Living and learning are process activities. A process activity is one that progresses in natural steps. We learn step one, grasping its full implications. We move to step two, understand it and have the ability to apply it in our daily life. We move to step three, and as we acquire understanding and the ability to apply it to our lives, we move to step four. We move ahead at our own pace, one step at a time, one day at a time. We live in process. Ann Wilson Shaef discusses the art of living in process in her book by the same name: Living in Process (1999). She is one of the premier writers in the field of addictions and co-depencency. Three of her notable books are: (1) 365 Mediations for People Who Worry Too Much; (2) Beyond Therapy, Beyond Science: A New Model for Healing the Whole Person; and (3) Co-Dependence: Mistreated-Misundersood.

When living in process, we gradually learn to live our best life. We all want to live within freedom, hope, and unconditional love, but we don’t always know how to make that happen. The first step is to understand what it means to live within these great, high frequency virtues. When we live within freedom, hope and unconditional love, we strive to achieve the following environment within our personal life, especially within our family life. Ideally, each family member will:

• think and act in positive ways
• honor the natural interdependence of family life
• allow independence within family togetherness
• live each day with a hopeful, joyous heart
• develop a positive sense of self, including worthiness
• experience a sense of belonging
• make loving, appropriate, reality-based decisions
• be accountable for their behavior
• ask for support when wanted and needed
• embrace peacefulness
• offer and receive respect
• feel safe
• trust
• enjoy emotional intimacy with family, friends
• enjoy emotional intimacy within our romantic relationship
• feel compassion for dysfunctional family members,
current and past
• believe in our personal power and ability to write our
own life story
• live within our healthy belief system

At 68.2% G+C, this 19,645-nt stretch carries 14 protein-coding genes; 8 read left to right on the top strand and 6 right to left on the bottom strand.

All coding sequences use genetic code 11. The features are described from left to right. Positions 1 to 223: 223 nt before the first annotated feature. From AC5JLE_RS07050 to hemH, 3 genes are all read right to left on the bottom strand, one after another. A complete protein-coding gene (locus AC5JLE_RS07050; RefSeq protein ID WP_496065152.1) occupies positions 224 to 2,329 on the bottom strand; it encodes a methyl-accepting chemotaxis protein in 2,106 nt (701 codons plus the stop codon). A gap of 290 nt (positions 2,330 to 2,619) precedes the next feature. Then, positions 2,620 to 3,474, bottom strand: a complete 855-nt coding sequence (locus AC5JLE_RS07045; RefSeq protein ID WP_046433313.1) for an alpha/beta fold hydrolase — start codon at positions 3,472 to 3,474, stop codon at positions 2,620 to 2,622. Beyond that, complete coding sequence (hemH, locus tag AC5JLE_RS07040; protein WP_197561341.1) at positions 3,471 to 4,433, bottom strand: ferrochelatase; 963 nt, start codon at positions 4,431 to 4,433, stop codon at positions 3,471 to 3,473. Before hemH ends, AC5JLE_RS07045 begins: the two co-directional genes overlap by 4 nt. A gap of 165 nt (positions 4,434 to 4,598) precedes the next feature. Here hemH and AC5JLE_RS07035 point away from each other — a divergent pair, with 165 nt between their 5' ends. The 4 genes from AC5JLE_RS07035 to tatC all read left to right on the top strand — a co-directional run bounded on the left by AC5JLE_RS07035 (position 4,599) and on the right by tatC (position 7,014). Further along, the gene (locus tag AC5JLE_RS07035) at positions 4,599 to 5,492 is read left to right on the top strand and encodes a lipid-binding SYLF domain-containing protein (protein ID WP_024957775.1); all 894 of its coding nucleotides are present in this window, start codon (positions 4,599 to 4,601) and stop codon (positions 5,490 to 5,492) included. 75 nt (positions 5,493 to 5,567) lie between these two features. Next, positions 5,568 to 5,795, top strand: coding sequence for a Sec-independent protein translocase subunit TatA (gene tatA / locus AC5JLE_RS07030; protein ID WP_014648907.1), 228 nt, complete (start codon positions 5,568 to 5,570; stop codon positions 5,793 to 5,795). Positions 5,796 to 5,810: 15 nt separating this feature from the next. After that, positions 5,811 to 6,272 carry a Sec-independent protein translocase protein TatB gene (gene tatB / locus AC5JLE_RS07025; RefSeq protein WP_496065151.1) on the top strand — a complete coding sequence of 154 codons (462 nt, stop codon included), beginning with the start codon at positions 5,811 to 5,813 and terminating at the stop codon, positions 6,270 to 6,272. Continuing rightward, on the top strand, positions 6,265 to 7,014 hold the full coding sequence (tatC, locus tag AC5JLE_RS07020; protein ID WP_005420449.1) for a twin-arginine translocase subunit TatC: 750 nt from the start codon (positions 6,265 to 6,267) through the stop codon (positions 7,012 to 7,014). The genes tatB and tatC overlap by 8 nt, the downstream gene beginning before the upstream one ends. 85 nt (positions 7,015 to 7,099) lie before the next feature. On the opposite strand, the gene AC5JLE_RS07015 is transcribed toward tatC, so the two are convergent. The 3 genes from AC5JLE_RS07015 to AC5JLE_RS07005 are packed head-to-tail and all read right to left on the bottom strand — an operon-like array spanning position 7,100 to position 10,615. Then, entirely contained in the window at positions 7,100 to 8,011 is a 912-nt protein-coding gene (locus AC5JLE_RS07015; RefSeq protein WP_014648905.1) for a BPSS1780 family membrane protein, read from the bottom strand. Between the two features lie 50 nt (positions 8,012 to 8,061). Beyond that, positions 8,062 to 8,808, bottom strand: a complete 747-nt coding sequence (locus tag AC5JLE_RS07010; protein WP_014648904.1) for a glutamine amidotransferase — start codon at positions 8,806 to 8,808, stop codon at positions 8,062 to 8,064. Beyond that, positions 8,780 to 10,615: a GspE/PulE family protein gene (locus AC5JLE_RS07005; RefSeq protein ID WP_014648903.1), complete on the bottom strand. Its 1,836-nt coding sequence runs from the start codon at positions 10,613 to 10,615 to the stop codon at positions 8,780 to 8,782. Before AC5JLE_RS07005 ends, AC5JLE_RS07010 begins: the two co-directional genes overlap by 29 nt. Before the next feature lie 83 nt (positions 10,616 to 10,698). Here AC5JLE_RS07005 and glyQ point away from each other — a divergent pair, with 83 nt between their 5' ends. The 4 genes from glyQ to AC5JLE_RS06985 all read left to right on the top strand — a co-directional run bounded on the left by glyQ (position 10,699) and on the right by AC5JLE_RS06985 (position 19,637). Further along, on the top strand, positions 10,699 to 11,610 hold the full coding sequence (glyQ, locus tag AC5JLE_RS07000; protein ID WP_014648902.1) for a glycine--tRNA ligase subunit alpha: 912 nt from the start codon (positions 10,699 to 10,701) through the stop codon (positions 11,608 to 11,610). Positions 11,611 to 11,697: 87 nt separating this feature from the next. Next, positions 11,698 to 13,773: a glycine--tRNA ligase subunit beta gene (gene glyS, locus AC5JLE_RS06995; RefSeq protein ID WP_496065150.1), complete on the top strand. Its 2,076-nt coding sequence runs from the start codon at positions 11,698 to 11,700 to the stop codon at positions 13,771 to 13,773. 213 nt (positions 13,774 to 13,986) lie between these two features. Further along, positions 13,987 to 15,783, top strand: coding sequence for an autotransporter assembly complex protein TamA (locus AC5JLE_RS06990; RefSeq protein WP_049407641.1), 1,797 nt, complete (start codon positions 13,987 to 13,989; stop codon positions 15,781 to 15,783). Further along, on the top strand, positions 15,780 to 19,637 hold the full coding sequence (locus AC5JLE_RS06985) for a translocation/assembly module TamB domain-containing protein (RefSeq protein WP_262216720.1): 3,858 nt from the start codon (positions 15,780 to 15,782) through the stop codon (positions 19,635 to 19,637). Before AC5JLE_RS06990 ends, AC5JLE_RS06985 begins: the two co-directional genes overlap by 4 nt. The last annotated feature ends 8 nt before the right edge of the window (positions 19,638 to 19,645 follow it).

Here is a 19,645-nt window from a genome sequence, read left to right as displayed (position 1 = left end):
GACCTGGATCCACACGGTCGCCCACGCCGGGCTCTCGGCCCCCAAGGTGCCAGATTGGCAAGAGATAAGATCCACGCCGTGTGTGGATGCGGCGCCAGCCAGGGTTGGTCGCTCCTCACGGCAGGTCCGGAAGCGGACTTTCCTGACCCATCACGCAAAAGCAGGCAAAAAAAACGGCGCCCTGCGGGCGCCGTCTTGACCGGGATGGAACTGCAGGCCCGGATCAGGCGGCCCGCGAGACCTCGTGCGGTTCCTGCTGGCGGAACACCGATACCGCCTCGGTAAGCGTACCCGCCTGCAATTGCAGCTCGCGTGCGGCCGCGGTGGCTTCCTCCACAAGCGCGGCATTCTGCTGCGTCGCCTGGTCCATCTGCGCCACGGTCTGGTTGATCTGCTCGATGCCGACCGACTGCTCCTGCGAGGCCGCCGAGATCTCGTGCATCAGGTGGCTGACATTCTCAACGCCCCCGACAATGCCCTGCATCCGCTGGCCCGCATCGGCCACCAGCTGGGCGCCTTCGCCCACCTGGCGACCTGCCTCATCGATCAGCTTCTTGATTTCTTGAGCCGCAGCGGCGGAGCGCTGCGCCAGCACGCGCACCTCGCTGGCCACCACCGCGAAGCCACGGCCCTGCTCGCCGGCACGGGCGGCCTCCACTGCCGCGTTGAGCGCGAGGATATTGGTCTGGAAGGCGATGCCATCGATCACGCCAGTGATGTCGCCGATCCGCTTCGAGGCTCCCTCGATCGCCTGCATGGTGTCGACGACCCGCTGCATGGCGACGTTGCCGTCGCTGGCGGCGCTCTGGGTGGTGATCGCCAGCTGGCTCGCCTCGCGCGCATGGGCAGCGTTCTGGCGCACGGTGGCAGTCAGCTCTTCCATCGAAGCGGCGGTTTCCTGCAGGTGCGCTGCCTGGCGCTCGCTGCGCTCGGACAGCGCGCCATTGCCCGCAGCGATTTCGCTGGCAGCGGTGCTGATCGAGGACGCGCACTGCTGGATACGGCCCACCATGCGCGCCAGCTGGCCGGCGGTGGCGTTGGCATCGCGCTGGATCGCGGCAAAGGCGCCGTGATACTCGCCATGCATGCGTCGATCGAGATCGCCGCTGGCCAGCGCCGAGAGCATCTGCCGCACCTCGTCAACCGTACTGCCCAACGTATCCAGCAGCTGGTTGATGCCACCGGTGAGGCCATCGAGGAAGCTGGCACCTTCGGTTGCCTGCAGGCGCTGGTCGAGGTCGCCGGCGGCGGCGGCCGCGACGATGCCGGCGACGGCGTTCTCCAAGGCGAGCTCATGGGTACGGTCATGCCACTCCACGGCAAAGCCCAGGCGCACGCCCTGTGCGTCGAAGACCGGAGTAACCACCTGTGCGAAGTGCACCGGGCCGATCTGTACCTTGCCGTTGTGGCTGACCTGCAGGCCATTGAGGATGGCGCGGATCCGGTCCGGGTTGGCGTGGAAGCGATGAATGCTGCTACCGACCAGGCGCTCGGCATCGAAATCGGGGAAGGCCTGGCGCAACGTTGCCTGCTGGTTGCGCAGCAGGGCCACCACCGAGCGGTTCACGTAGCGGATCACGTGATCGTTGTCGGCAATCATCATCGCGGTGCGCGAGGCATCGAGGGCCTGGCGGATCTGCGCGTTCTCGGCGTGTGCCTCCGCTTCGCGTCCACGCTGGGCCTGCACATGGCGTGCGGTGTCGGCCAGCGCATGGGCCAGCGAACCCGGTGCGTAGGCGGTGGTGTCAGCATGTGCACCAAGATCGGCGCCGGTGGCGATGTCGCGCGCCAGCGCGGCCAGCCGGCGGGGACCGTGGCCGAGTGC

• have fun and laugh a lot
• live within a healthy life plan, one day at a time
• love deeply, wisely, with joy and passion
Pathways to Wholeness Janet Nestor (2010 )

During the 90 day Nurturing Wellness Through Radical Self-Care program you’ll use a Mindful Journal Page to record your experiences working with Mindful Meditation, REB and The Nurturing Wellness Affirmations. You’ll be tracking your moods and jotting down a daily gratitude that helps
you create a positive outlook for your day. You’ll be using the Self-Care First! page to help you plan and participate in activities that give you much needed social contact and positive, effective exercise. Exercise does not mean you have to take up jogging or go to the gym everyday. Exercise can mean walking up and down the stairs 2 times in a row, going for a meditative walk each day or doing some deep breathing and stretching. If bed ridden, it can mean imagining yourself going for a walk and enjoying nature. There is some research evidence that indicates that imagining yourself exercising and moving around freely has positive psychological and physical benefits.

During the Nurturing Wellness Through Radical Self-Care Groups at the Center of Well- Being, each session begins with a mindful meditation and closes with each person stating a positive intention for the week. Since you’ll be doing the Nurturing Wellness Relaxation and Release work, you’ll want to stay in balance by listening to the mindful meditations that are included in the Guidebook and writing about them in your mindfulness meditation journal. You can find them recorded for you on the Mindfulpathways meditations

Author's Bio: 

Janet Nestor is wife, mother, grandmother, author, public speaker, selfgrowth.com guide in positive psychology and a licensed professional counselor with a diplomat in energy psychology. Her specialty is teaching positive thought, relaxation strategies and working with individuals who have a co-existing physical illness. Her first book, Pathways to Wholeness, is a mindfulness guidebook focusing on the development of a conscious aware life through walking and breathing meditation. Her new book, Nurturing Wellness Through Radical Self-Care: A Living in Balance Workbook is due out winter 2012 and combines mindfulness, meditation, journaling and the use of affirmations. The new book teaches emotional-physical self-care skills that help the readers increase their capacity to live a happy, positive, balanced life on the energetic, emotional and physical levels.